The Great Deflation or the Great Sag refers to the period from 1870 until 1890 in which the world prices of goods, materials and labor decreased, although at a low rate of less than 2% annually. This is one of the few sustained periods of deflationary growth in the history of the United States. This had a negative effect on businesses in established industrial economies such as that of the United Kingdom of Great Britain and Ireland while simultaneously allowing strong growth in the United States which was just beginning to industrialize.
The first five-year plan of the Union of Soviet Socialist Republics (USSR) was a list of economic goals, created by Communist Party General Secretary Joseph Stalin, based on his policy of Socialism in One Country. The plan was implemented in 1928 and took effect until 1932.
The energy industry is the totality of all of the industries involved in the production and sale of energy, including fuel extraction, manufacturing, refining and distribution. Modern society consumes large amounts of fuel, and the energy industry is a crucial part of the infrastructure and maintenance of society in almost all countries.
The following outline is provided as an overview of and topical guide to industry:
Chonbuk National University is a national research university founded in 1947, located in Jeonju, Republic of Korea. As the flagship national university for the Jeollabuk-do province, Chonbuk National University has been ranked 501–550th in the world by QS Top Universities Ranking in 2016.
Chinese industrialization refers to the process of China undergoing various stages of industrialization with a focus on the period after the establishment of the People's Republic of China where China experienced its most notable growths in industrialization. Although China industrialization is largely defined by its 20th-century campaigns, China has a long history that contextualizes the proto-industrial efforts, and explains the reasons for delay of industrialization in comparison to Western countries. In 1952, 83 percent of the Chinese workforce were employed in agriculture. The figure remained high, but was declining steadily, throughout the early phase of industrialization between the 1960s and 1990s, but in view of the rapid population growth this amounted to a rapid growth of the industrial sector in absolute terms, of up to 11 percent per year during the period. By 1977, the fraction of the workforce employed in agriculture had fallen to about 77 percent, and by 2012, 33 percent.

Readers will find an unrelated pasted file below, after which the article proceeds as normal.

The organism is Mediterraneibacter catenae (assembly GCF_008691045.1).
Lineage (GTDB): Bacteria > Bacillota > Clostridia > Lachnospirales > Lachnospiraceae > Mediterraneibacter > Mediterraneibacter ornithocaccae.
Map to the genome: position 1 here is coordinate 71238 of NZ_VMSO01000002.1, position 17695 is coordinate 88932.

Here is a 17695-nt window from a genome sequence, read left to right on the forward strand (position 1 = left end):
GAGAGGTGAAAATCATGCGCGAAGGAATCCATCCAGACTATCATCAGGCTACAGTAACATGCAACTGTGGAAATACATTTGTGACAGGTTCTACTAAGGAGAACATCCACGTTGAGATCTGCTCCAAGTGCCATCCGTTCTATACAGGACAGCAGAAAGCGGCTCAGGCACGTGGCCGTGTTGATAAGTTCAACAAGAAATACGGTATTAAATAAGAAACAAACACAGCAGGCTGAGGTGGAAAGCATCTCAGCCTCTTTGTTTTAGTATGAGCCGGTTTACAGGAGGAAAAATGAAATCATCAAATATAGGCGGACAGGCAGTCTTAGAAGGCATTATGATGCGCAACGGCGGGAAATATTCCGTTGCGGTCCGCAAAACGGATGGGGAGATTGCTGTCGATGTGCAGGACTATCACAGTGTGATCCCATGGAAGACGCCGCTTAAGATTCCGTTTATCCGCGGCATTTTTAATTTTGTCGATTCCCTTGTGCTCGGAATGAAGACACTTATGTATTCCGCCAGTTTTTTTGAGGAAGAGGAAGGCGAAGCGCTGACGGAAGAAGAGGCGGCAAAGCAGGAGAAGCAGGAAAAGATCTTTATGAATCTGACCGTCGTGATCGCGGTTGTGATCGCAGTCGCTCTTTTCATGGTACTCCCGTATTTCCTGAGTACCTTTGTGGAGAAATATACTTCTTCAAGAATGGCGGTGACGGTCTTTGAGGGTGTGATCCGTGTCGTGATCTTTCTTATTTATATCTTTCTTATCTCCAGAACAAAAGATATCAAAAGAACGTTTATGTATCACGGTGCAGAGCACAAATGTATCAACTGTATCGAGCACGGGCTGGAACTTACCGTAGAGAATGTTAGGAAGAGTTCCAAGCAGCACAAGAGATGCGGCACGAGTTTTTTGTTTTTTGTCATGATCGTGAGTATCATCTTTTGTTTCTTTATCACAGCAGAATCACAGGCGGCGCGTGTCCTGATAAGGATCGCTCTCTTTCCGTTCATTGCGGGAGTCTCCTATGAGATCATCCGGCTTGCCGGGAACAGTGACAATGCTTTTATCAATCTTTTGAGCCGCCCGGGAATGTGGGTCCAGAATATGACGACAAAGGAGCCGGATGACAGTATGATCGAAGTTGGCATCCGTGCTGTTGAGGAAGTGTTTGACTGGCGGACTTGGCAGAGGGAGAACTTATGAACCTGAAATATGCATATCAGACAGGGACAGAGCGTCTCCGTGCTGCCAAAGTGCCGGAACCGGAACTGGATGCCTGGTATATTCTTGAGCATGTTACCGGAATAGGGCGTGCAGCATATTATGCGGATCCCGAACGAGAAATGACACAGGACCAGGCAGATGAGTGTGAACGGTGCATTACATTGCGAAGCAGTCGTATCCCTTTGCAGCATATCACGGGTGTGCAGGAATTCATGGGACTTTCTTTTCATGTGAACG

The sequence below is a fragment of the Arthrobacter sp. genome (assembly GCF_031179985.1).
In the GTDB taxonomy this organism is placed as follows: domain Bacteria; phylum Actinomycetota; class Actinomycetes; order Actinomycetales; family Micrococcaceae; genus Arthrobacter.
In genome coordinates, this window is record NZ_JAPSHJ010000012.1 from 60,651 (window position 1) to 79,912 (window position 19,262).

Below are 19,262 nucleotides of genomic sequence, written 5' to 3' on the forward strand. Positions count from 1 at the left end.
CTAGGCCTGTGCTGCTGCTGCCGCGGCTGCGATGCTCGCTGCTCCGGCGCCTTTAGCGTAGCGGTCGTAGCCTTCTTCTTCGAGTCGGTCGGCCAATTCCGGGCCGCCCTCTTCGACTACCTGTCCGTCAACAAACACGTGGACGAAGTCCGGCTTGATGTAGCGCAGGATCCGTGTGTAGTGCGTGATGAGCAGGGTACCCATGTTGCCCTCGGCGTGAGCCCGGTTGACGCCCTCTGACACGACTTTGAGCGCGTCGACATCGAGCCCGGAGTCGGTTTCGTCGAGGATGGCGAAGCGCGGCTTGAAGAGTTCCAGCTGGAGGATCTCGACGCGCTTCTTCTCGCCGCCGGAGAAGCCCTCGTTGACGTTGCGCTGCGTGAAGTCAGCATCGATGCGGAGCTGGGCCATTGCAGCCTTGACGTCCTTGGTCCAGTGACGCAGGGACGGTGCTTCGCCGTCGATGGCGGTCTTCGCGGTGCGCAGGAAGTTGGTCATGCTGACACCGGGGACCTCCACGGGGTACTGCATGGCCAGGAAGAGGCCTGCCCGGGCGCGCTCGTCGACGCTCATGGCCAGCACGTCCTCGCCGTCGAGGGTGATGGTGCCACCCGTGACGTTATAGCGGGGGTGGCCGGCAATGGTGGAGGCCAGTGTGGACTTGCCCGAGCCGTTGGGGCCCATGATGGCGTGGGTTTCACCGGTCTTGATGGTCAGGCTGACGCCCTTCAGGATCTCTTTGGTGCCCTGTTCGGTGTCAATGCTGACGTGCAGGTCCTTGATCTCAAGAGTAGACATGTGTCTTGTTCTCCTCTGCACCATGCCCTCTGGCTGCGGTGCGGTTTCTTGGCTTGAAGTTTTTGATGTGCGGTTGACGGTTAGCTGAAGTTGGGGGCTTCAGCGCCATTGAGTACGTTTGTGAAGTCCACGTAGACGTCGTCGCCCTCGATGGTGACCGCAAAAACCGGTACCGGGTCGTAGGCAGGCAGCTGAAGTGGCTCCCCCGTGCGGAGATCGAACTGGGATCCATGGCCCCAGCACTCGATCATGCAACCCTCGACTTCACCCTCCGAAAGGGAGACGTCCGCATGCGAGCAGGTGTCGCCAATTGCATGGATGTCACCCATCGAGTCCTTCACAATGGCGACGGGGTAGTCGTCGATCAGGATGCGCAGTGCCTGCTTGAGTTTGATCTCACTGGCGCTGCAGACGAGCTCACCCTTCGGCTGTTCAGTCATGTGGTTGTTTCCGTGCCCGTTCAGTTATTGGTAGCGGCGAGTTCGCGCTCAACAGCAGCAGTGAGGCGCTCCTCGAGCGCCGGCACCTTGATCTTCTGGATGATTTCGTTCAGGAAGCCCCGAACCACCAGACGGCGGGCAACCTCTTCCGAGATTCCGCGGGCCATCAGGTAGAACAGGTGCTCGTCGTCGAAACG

A low-carbon economy (LCE), low-fossil-fuel economy (LFFE), or decarbonised economy is an economy based on low carbon power sources that therefore has a minimal output of greenhouse gas (GHG) emissions into the biosphere, but specifically refers to the greenhouse gas carbon dioxide. GHG emissions due to anthropogenic (human) activity are the dominant cause of observed global warming since the mid-20th century. Continued emission of greenhouse gases may cause long-lasting changes around the world, increasing the likelihood of severe, pervasive and irreversible impacts for people and ecosystems.
Dale Allen Pfeiffer is a geologist and writer from Michigan, U.S. who has investigated and written about energy depletion and potential future resource wars. He has also written about class war, sustainability, direct action and the environment. He is also an anarchist activist and a member of the Industrial Workers of the World. In 1999, he was one of the organizers of a hunger strike to provide medical care for political prisoner Leonard Peltier.
The technological and industrial history of China is extremely varied, and extensive. China's industrial sector has shown great progress using most of its technology from the 1950s.
A technological revolution is a period in which one or more technologies is replaced by another technology in a short amount of time. It is an era of accelerated technological progress characterized by new innovations whose rapid application and diffusion cause an abrupt change in society.